[ lawr-ee, lor-ee ]
/ ˈlɔr i, ˈlɒr i /
noun, plural lor·ries.
Chiefly British. a motor truck, especially a large one.
any of various conveyances running on rails, as for transporting material in a mine or factory.
a long, low, horse-drawn wagon without sides.
Origin of lorry
First recorded in 1830–40; akin to dial. lurry to pull, drag, lug
Words nearby lorry
lorraine, lorraine cross, lorre, lorrie, lorris, lorry, lory, los alamitos, los alamos, los altos, los angeleno
Example sentences from the Web for lorry
“I sincerely hope this woman is flattened by a lorry,” prays another.When Fame Is the Reason for Abortion, Does That Make It Wrong? |Tauriq Moosa |April 30, 2014 |DAILY BEAST
The lorry hit him so hard he was dead by the time the nearside front wheels rolled over his neck.Alastair Campbell: I Planned My Suicide |Nico Hines |March 27, 2014 |DAILY BEAST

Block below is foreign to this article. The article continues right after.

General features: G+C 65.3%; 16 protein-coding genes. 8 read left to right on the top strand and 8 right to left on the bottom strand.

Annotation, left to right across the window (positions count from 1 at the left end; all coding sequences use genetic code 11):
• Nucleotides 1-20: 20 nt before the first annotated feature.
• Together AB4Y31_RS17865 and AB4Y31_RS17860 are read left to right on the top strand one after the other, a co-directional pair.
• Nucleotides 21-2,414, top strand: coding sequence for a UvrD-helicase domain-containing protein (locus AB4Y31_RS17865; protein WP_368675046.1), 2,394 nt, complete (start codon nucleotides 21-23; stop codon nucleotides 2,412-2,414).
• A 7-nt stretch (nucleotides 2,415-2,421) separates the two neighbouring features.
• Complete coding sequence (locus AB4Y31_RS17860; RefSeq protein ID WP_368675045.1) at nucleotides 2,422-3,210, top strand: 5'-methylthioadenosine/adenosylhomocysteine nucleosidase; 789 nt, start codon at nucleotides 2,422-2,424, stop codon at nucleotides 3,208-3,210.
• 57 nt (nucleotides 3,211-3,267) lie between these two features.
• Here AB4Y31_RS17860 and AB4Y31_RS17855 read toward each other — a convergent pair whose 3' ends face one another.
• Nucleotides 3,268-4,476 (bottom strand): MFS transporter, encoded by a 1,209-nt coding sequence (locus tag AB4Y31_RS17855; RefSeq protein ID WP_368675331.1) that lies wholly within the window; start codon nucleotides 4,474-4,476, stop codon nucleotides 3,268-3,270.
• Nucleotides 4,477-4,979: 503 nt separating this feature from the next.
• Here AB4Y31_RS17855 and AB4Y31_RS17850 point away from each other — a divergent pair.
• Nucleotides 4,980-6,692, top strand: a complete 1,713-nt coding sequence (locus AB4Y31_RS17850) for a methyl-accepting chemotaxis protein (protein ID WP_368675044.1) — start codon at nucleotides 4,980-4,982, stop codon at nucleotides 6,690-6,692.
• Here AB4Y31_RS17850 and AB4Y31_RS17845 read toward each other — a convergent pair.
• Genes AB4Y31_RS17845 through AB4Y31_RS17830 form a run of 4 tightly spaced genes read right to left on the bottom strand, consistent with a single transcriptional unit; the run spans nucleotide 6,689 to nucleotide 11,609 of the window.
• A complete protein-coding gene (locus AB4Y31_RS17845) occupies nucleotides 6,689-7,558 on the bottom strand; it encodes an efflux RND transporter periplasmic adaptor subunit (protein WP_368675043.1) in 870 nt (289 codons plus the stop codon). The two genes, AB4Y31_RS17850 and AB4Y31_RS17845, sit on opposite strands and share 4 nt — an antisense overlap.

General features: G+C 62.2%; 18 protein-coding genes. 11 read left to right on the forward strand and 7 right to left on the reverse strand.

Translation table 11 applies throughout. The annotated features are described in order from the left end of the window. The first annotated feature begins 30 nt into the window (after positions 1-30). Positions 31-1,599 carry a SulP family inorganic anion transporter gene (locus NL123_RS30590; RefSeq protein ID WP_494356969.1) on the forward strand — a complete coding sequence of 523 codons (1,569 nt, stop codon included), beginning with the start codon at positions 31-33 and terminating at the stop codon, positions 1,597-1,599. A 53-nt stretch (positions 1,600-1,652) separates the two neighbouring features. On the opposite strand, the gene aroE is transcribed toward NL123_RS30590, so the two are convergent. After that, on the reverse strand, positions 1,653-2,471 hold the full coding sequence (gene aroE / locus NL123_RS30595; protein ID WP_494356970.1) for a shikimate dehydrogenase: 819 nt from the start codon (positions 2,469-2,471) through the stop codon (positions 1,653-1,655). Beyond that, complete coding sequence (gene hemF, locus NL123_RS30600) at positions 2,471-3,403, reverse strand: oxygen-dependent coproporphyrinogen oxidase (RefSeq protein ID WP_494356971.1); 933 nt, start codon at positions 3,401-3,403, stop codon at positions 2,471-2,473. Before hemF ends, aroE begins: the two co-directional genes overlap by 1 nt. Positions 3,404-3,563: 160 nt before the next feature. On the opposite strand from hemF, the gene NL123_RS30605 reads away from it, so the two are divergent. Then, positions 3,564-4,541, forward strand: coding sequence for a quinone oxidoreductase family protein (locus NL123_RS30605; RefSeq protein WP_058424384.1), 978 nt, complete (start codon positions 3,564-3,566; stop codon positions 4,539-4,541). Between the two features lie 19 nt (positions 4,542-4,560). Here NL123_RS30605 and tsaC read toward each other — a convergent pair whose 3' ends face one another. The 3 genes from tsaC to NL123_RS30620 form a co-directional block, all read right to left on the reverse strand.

How I admire the gallantry of your youthful spirit, Mr. Lorry.
Mr. Lorry readily engaged for that, and the conference was ended.
On reaching the end of the lorry, the barrels spread themselves sideways, crushing the knees of the sitters.Poor Folk in Spain |Jan Gordon
After about ten minutes our stretchers were hauled out of the lorry.Attack |Edward G. D. Liveing
So the father and daughter and Mr. Lorry journeyed back to Lucie's home in London.Tales from Dickens |Charles Dickens and Hallie Erminie Rives
British Dictionary definitions for lorry
/ (ˈlɒrɪ) /
noun plural -ries
a large motor vehicle designed to carry heavy loads, esp one with a flat platform US and Canadian name: truck See also articulated vehicle
off the back of a lorry British informal a phrase used humorously to imply that something has been dishonestly acquired it fell off the back of a lorry
any of various vehicles with a flat load-carrying surface, esp one designed to run on rails
Word Origin for lorry
C19: perhaps related to northern English dialect lurry to pull, tug